Great Ideas Are Getting Harder to Find

Unless we keep raising research inputs, economic growth will continue to slow in advanced nations.

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An MIT SMR initiative exploring how technology is reshaping the practice of management.
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There’s been ongoing dialogue in the past few years about whether tech innovations have plateaued. While some say that we’re still in a golden age of innovation, a 2016 headline in The Wall Street Journal declared, “The Economy’s Hidden Problem: We’re Out of Big Ideas.” The article cited slower gains in science, medicine, and technology that hold back economic growth and posited that U.S. businesses may be too risk averse.

At the MIT symposium in November 2017, director of the MIT Initiative on the Digital Economy Erik Brynjolfsson answered the question, “Are we running out of inventions?” with a definitive “no.” He spoke about improvements in machine learning, from neural networks to voice recognition, and noted that there has been “a flood of research” in artificial intelligence in recent years that will likely lead to new breakthroughs.

What’s going on? Are we so jaded by technological breakthroughs that incremental innovation is discounted? Or are we facing a more serious problem?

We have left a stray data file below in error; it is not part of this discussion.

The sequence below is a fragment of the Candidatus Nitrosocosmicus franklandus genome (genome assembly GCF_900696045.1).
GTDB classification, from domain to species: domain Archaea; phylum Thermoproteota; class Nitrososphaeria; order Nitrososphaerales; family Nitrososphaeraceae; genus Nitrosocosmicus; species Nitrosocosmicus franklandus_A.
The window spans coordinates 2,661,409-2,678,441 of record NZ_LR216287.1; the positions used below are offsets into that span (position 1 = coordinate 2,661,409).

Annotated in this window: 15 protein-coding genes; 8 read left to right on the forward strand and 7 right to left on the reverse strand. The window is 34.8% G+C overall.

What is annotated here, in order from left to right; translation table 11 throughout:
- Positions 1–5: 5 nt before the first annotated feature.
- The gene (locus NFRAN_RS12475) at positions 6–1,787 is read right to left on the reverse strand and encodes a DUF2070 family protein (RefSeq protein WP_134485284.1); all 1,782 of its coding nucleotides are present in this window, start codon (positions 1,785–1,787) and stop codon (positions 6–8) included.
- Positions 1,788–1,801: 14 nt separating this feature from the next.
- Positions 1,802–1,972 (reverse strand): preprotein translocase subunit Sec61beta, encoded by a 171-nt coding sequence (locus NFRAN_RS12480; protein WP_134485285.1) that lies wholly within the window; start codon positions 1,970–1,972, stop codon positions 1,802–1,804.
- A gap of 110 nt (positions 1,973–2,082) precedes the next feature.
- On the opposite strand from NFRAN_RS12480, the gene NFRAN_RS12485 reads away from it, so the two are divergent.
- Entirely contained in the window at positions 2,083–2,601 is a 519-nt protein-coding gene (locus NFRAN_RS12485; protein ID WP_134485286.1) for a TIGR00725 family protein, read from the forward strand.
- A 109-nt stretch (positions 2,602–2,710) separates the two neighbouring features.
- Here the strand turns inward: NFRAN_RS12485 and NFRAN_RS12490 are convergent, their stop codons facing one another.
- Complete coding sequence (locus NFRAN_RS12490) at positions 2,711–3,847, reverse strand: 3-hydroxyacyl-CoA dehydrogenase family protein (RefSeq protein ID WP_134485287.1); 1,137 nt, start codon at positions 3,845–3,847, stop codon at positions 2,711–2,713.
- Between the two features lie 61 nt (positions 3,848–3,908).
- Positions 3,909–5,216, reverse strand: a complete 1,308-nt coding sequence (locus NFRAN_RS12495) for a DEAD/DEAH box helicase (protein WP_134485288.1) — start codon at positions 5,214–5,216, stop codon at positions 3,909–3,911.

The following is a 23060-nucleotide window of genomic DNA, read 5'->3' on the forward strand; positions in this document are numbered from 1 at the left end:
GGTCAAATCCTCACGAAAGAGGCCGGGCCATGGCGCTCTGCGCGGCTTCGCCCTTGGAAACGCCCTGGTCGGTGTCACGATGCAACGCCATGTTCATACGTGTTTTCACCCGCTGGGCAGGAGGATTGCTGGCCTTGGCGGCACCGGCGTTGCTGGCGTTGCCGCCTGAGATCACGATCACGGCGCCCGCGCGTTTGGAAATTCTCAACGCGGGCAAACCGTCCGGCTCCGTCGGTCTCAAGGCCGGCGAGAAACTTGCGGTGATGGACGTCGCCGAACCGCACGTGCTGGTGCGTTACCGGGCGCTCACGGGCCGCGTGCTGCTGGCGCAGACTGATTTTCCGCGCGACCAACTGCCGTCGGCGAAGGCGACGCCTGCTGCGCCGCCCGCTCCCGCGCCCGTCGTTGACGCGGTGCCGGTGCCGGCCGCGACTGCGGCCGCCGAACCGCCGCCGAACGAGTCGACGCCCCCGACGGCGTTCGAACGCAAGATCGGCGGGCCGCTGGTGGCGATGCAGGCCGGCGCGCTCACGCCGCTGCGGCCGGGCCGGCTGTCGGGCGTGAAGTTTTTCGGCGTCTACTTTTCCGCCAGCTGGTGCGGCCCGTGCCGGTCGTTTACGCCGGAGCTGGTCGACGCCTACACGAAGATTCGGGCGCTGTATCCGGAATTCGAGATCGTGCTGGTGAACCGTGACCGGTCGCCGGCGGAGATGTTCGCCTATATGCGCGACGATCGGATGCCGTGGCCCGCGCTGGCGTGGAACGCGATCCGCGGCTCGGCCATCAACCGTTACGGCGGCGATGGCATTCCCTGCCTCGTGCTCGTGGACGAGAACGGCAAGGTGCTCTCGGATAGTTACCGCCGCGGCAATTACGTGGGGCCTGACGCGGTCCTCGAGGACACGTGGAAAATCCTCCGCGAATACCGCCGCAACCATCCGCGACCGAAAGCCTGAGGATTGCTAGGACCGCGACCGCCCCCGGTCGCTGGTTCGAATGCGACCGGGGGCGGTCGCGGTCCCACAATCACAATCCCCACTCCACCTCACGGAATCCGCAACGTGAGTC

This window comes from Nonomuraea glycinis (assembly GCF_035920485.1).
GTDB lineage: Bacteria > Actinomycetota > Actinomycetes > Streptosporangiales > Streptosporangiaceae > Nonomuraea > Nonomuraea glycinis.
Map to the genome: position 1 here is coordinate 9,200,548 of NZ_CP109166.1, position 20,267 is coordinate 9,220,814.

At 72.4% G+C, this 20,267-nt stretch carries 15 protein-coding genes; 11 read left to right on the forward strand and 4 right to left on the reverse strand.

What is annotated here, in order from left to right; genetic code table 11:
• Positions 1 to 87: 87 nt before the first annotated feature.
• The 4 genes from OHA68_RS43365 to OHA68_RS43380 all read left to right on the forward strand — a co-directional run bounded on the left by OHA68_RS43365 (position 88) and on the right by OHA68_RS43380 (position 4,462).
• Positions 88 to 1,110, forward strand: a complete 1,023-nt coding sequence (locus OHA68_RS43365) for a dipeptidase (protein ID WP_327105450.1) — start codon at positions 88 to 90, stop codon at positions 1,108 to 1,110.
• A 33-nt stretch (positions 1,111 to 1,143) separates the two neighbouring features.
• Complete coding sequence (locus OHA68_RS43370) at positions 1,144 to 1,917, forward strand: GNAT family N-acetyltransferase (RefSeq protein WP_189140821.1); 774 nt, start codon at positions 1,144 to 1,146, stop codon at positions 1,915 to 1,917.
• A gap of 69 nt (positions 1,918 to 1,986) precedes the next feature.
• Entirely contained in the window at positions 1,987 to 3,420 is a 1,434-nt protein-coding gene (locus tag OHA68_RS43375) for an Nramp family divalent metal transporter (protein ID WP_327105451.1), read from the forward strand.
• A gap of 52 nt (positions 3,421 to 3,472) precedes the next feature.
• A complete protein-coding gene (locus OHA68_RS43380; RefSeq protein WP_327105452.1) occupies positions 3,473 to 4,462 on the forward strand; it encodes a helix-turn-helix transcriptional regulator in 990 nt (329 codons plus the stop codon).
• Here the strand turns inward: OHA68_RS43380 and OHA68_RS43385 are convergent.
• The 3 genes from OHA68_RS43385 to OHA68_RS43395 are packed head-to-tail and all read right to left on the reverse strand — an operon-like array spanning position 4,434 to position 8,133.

Our latest research shows encouraging signs that new concepts have not been depleted. However, unique, original, and untapped ideas are getting more expensive to find — and that’s a problem.

A Research Productivity Gap

A range of evidence from various industries, products, and companies shows that U.S. research efforts are rising substantially while research productivity is sharply declining. Optimists hope for a fourth industrial revolution that will raise the bar again, while pessimists lament that most potential productivity growth has already occurred.

We believe that these differing views revolve around resource allocation. To maintain a given rate of economic growth, resources devoted to research must increase over time — but in many areas that’s not happening fast enough. Aggregate evidence as well as measures of research and development (R&D) productivity in specific industries — especially computers, agriculture, and medicine — illustrate this.

Take Moore’s Law, for example, which Wikipedia defines as “the observation that the number of transistors in a dense integrated circuit doubles approximately every two years.” Although this translates into an impressive increase in technical progress of 35% per year, our research finds that the effective number of semiconductor researchers has increased by around 18 times since 1971, which implies that research productivity on computer chips has in fact declined at an average annual rate of 6.8%.

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Topics

Frontiers

An MIT SMR initiative exploring how technology is reshaping the practice of management.
See All Articles in This Section

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